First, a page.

“With our partner teams now able to begin refining their concepts, Metro can begin preparing for the environmental phase — the first step in delivering a project that will address our notorious traffic problems in the Sepulveda Pass, 405 and neighboring communities,” said Metro Board Chair and Chair of the Los Angeles County Board of Supervisors, Hilda L. Solis in a statement. “This project will offer a tremendous alternative to driving in the region and will bring new transit opportunities to a car-centric region that places transit riders at the forefront.”

This fall, Metro is set to launch its environmental review process for the project. Members of the public will have a chance to comment and provide feedback on the project’s alternatives, according to Metro.

The concepts developed by two companies will eventually go to the Metro Board and if selected, they may have an opportunity to submit a proposal to build and potentially help finance the project.

“With all the agreements now in place, we are confident we will succeed in supporting a process that will benefit future transit riders in this crucial corridor,” said Metro CEO Stephanie Wiggins in a statement. “We will be customer-focused and committed to public transparency and inclusion during every step of this process.”

Earlier this year, the Metro Board approved a $69.9-million contract to Sepulveda Transit Corridor Partners – Bechtel and a $63.6-million contract to L.A. SkyRail Express.

The mega transit project is funded in part by Measure M, the transportation sales tax approved by 71 percent of Los Angeles County voters in 2016.
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  #5668  
Old Posted Aug 5, 2021, 6:03 PM
LAsam LAsam is offline
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Why does monorail keep getting thrown around as a viable alternative? Isn't it basically a foregone conclusion that light/heavy rail will win out over it ever time... especially when you're looking a very high traffic corridor?
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  #5669  
Old Posted Aug 5, 2021, 7:04 PM
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Could that headline be any more clunky?
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  #5670  
Old Posted Aug 5, 2021, 7:23 PM
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Quote:
Originally Posted by LAsam View Post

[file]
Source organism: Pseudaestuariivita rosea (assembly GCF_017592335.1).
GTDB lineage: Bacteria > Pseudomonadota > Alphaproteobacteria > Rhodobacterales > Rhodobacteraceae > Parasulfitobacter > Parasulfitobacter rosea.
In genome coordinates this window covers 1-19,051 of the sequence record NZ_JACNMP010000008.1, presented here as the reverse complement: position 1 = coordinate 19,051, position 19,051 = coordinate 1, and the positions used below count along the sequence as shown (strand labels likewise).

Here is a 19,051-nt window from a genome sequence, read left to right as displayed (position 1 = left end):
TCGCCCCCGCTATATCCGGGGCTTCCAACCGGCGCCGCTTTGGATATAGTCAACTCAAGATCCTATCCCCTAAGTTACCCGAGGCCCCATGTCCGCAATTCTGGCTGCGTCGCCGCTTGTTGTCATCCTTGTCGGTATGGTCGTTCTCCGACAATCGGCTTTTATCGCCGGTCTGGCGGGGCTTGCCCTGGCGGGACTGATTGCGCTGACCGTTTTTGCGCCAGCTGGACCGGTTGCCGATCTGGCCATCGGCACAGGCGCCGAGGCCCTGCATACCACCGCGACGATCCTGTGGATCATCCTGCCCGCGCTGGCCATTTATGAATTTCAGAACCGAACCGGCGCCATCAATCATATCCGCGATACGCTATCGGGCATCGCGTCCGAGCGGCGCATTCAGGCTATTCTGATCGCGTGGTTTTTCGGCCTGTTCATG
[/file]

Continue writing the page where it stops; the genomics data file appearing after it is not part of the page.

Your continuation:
Why does monorail keep getting thrown around as a viable alternative? Isn't it basically a foregone conclusion that light/heavy rail will win out over it ever time... especially when you're looking a very high traffic corridor?
I would be very surprised if the monorail option gets approved and built, because it couldn't possibly carry as many passengers as a heavy rail subway (the other option). But who knows, maybe Metro wants to study an elevated rail option in addition to a subway.

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Originally Posted by Busy Bee View Post
Could that headline be any more clunky?
Yeah, I had three articles to choose from, and the one I posted was the most clear and concise. Alas, the headline was not.
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  #5671  
Old Posted Aug 6, 2021, 11:26 PM
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Metrolink aims for more frequent service on Ventura County and Antelope Valley lines

New segments of double track are planned as part of the $10-billion SCORE program

Steven Sharp
Urbanize LA
August 4, 2021



In 2017, the Southern California Regional Rail Agency - also known as Metrolink - announced its $10-billion SCORE program, a modernization effort which would bring faster, more frequent rail commuter rail service to Los Angeles County in advance of the 2028 Summer Olympic Games. An action taken last month by the agency's Board of Directors moves the more than 500-mile passenger rail network one step closer to that goal.

On July 23rd, the Board certified a final environmental impact report for a new double tracking project which would upgrade capacity on the Ventura County Line, which shuttles passengers along a 76.6-mile corridor between Union Station and Ventura County. The improvements are to be focused on a roughly 2.2-mile stretch in the City of Simi Valley between Sequoia Avenue and Hidden Ranch Drive, and would be accompanied by safety enhancements at five street-level crossings and the addition of a new underpass at Simi Valley Station.